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Failing water infrastructure, lack of funding discussed

SLAYTON -- A meeting to discuss failing sewer and water infrastructure and lack of funding to address the problems drew more than 50 people to Key Largo Monday evening.

SLAYTON - A meeting to discuss failing sewer and water infrastructure and lack of funding to address the problems drew more than 50 people to Key Largo Monday evening.

Attendees represented cities, counties, soil and water conservation districts, watershed districts, rural water associations, the U.S. Department of Agriculture and state and federal legislators. A panel discussion included State Reps. Joe Schomacker, Erin Murphy, Dean Urdahl, Paul Torkelson and State Sen. Bill Weber, who responded to questions about water infrastructure and stormwater management and what the state may be able to do to help.

The legislators stated they understand the crisis small towns are facing with sewer and water infrastructure. The price tag to fix all of the problems is estimated at $11 billion.

The meeting included a report from Katherine Pekarek-Scott of the Minnesota Pollution Control Agency on some of the monitoring and assessment work completed in the West Fork Des Moines River Watershed, as well as a timeline for completing a comprehensive Watershed Restoration and Project Strategies (WRAPS) report.

Attendees were asked to complete a Citizen Assessment and Values Survey, with information gathered to be used in the report. The survey can be found at facebook.com/WFDMR.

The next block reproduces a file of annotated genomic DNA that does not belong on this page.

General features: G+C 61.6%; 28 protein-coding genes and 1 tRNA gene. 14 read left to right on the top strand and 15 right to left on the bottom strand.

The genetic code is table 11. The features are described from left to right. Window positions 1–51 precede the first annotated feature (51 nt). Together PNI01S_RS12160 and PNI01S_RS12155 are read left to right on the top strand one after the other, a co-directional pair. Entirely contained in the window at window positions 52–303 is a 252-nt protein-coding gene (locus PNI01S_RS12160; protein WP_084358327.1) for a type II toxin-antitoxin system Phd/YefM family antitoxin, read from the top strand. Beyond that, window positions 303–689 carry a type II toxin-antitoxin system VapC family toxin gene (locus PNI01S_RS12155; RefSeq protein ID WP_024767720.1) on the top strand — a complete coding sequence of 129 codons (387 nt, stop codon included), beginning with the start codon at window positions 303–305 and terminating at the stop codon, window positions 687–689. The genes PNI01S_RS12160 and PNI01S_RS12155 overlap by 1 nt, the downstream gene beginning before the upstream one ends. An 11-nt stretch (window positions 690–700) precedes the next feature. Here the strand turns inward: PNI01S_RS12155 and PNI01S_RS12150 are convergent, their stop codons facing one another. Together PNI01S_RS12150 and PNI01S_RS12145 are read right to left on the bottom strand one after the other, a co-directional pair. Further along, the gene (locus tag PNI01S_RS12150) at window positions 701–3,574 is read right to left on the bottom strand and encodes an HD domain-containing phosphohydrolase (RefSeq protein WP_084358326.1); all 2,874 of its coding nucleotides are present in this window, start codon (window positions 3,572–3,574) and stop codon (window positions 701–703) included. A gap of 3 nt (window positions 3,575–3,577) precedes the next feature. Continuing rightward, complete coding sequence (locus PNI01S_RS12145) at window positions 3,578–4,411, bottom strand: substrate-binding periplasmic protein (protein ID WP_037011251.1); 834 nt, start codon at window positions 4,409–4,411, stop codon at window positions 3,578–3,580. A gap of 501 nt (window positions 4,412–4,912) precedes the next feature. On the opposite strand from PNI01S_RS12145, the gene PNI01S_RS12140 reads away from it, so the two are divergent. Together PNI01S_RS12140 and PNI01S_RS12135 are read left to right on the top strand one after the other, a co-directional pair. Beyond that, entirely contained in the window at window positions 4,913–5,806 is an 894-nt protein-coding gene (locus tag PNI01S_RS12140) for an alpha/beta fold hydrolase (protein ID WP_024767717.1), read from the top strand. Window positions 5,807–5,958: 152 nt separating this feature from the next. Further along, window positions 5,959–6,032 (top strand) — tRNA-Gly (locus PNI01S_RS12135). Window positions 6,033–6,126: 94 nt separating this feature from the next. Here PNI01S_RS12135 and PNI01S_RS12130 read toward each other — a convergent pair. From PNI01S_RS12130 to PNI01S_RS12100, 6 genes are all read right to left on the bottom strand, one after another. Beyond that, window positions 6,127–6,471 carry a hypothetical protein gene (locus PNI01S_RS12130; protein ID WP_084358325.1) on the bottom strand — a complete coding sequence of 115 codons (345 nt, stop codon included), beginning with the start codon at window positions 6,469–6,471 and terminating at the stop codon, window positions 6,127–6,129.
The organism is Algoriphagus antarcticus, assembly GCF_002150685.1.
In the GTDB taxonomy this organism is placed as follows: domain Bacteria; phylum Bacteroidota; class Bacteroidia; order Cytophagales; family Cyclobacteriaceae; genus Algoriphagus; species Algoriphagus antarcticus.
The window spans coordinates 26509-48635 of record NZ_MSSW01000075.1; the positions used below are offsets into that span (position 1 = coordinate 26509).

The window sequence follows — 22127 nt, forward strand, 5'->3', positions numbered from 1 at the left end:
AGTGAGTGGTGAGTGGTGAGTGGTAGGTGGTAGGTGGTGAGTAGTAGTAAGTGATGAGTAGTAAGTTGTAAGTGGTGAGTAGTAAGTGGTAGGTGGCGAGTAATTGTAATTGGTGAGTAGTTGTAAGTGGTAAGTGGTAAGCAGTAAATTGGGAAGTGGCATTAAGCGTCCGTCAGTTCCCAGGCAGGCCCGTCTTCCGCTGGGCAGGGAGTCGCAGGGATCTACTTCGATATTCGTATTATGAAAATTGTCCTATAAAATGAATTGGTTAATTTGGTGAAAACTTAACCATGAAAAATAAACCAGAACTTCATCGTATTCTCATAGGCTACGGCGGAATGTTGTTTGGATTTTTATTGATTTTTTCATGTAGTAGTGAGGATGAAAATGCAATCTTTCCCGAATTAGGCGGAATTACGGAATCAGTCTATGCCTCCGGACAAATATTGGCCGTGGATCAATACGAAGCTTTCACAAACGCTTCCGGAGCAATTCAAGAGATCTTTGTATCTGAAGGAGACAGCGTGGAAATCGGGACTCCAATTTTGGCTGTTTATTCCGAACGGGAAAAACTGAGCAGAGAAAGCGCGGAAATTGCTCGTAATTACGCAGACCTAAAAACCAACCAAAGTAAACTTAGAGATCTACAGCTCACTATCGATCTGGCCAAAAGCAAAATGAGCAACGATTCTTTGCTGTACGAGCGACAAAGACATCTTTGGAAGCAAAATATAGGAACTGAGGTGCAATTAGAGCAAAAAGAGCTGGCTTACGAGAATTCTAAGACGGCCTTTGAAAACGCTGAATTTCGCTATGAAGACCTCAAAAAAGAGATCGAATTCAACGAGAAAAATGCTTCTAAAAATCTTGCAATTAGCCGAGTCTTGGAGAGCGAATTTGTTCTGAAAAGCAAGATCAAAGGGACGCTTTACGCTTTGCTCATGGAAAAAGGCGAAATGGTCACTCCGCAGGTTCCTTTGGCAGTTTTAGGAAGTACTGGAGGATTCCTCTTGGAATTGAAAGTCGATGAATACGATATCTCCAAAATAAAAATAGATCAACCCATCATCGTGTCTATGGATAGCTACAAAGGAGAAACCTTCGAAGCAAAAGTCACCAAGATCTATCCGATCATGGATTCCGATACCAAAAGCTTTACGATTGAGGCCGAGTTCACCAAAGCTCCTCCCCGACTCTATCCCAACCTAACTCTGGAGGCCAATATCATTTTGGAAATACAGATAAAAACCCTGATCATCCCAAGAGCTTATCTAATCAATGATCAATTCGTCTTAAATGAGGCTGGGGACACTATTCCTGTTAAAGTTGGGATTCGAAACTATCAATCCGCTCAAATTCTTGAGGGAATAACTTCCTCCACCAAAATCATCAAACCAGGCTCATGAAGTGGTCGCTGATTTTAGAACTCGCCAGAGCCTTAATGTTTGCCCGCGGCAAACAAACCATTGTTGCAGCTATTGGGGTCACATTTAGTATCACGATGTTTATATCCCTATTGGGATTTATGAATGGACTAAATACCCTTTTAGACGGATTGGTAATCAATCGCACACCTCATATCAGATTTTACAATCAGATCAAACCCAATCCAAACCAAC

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Also speaking during the event were Karen Terry, University of Minnesota Extension, on watersheds, stormwater and practices to slow runoff; Karen Cavet, SEH Engineering, on water and sewer infrastructure needs within the WFDMR Watershed; and Heidi Peper, SEH Engineering, on potential funding options available at the federal and state levels.

The WFDMR watershed covers 1,333 square miles in portions of Murray, Cottonwood, Jackson, Nobles, Lyon, Pipestone and Martin counties. The meeting included representation from nearly all of the 18 cities and seven counties in the watershed.

For more information about the WFDMR Watershed, contact Ross Behrends at ross.behrends@noblesswcd.org or (507) 220-5331.

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